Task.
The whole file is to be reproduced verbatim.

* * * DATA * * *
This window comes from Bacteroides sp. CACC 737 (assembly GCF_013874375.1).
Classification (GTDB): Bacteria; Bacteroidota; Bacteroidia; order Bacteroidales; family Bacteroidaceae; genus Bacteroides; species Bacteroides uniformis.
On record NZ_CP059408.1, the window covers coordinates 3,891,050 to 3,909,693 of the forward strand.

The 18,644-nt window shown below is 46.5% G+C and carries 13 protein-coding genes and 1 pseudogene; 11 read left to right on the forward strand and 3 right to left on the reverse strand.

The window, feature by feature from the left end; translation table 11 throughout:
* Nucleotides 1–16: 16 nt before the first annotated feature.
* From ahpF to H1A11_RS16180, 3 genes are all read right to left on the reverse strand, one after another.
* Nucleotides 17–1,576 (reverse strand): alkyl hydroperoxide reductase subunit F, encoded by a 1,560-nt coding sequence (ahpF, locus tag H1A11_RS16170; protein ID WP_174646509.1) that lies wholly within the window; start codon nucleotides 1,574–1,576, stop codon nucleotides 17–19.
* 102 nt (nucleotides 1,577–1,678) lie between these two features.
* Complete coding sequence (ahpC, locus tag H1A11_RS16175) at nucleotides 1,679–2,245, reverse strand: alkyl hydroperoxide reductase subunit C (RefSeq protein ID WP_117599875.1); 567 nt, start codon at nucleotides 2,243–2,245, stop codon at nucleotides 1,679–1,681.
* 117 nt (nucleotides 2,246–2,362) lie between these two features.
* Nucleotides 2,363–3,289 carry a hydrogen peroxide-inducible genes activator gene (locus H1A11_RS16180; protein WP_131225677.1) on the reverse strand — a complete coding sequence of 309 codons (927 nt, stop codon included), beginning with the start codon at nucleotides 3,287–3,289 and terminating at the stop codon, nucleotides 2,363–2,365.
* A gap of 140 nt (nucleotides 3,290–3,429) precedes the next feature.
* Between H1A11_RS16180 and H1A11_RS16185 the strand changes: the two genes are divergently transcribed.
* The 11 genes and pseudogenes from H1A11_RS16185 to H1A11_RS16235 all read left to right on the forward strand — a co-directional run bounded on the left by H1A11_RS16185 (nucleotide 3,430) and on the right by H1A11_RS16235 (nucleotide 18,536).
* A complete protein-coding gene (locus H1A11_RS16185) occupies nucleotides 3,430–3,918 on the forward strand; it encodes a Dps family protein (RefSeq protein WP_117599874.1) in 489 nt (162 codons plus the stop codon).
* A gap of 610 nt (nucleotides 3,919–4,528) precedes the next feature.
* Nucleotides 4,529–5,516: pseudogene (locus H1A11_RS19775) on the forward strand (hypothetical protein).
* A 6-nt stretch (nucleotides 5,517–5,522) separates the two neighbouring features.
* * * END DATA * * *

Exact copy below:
This window comes from Bacteroides sp. CACC 737 (assembly GCF_013874375.1).
Classification (GTDB): Bacteria; Bacteroidota; Bacteroidia; order Bacteroidales; family Bacteroidaceae; genus Bacteroides; species Bacteroides uniformis.
On record NZ_CP059408.1, the window covers coordinates 3,891,050 to 3,909,693 of the forward strand.

The 18,644-nt window shown below is 46.5% G+C and carries 13 protein-coding genes and 1 pseudogene; 11 read left to right on the forward strand and 3 right to left on the reverse strand.

The window, feature by feature from the left end; translation table 11 throughout:
* Nucleotides 1–16: 16 nt before the first annotated feature.
* From ahpF to H1A11_RS16180, 3 genes are all read right to left on the reverse strand, one after another.
* Nucleotides 17–1,576 (reverse strand): alkyl hydroperoxide reductase subunit F, encoded by a 1,560-nt coding sequence (ahpF, locus tag H1A11_RS16170; protein ID WP_174646509.1) that lies wholly within the window; start codon nucleotides 1,574–1,576, stop codon nucleotides 17–19.
* 102 nt (nucleotides 1,577–1,678) lie between these two features.
* Complete coding sequence (ahpC, locus tag H1A11_RS16175) at nucleotides 1,679–2,245, reverse strand: alkyl hydroperoxide reductase subunit C (RefSeq protein ID WP_117599875.1); 567 nt, start codon at nucleotides 2,243–2,245, stop codon at nucleotides 1,679–1,681.
* 117 nt (nucleotides 2,246–2,362) lie between these two features.
* Nucleotides 2,363–3,289 carry a hydrogen peroxide-inducible genes activator gene (locus H1A11_RS16180; protein WP_131225677.1) on the reverse strand — a complete coding sequence of 309 codons (927 nt, stop codon included), beginning with the start codon at nucleotides 3,287–3,289 and terminating at the stop codon, nucleotides 2,363–2,365.
* A gap of 140 nt (nucleotides 3,290–3,429) precedes the next feature.
* Between H1A11_RS16180 and H1A11_RS16185 the strand changes: the two genes are divergently transcribed.
* The 11 genes and pseudogenes from H1A11_RS16185 to H1A11_RS16235 all read left to right on the forward strand — a co-directional run bounded on the left by H1A11_RS16185 (nucleotide 3,430) and on the right by H1A11_RS16235 (nucleotide 18,536).
* A complete protein-coding gene (locus H1A11_RS16185) occupies nucleotides 3,430–3,918 on the forward strand; it encodes a Dps family protein (RefSeq protein WP_117599874.1) in 489 nt (162 codons plus the stop codon).
* A gap of 610 nt (nucleotides 3,919–4,528) precedes the next feature.
* Nucleotides 4,529–5,516: pseudogene (locus H1A11_RS19775) on the forward strand (hypothetical protein).
* A 6-nt stretch (nucleotides 5,517–5,522) separates the two neighbouring features.